Before Ken Rogoff and Larry Summers achieve their laudable goal of doing in the $100 bill, it is worth taking a moment to contemplate the $100 bill on the sidewalk that the proverbial economist doesn’t bother to pick up because if it were real, she reasons that it would have already been picked up.
Let me call the general category within which this proverb falls the equilibrium paradox. The equilibrium paradox appears in many guises. In asset markets, someone must be rewarded for getting asset prices in line, or they won’t get there. So the asset markets cannot be totally efficient. In product markets, supernormal profits must sometimes exist or there is nothing to induce firms to enter and drive profits toward zero. For the progress of technology, there must be moments when someone points out that doing something a certain way is inferior to some other way of doing it without being successfully brushed aside by the rejoinder “Oh, so you think we have been stupid in the way we have always done it.” And in public policy, any change must get past the objection “If that would work, don’t you think we would have already tried it?”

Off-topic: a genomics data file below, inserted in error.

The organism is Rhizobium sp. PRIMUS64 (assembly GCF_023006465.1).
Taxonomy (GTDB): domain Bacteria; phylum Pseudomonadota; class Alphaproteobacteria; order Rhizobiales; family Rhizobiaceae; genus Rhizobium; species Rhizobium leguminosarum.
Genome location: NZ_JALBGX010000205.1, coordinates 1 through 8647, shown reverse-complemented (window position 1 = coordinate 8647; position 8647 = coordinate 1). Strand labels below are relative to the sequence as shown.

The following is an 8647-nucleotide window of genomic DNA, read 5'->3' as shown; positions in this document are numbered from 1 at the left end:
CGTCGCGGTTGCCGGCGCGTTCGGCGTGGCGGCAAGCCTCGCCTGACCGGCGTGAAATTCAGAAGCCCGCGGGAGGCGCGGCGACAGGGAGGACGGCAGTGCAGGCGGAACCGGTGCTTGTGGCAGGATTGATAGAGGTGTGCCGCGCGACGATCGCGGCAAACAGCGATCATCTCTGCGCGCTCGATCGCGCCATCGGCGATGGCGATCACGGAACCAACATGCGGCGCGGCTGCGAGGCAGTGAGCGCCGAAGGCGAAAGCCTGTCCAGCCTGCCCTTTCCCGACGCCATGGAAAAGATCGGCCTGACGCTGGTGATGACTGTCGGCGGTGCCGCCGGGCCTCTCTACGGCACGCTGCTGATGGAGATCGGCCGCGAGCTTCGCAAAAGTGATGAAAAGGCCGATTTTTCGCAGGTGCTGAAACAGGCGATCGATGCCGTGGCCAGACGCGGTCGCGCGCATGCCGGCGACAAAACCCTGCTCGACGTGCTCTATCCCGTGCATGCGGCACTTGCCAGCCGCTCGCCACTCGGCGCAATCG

Martin Weitzman is the reason I am a macroeconomist. His book The Share Economy: Conquering Stagflationis still a must-read 30 years after its first publication. I like what he says on pages 45 and 46 about the equilibrium paradox in the policy realm: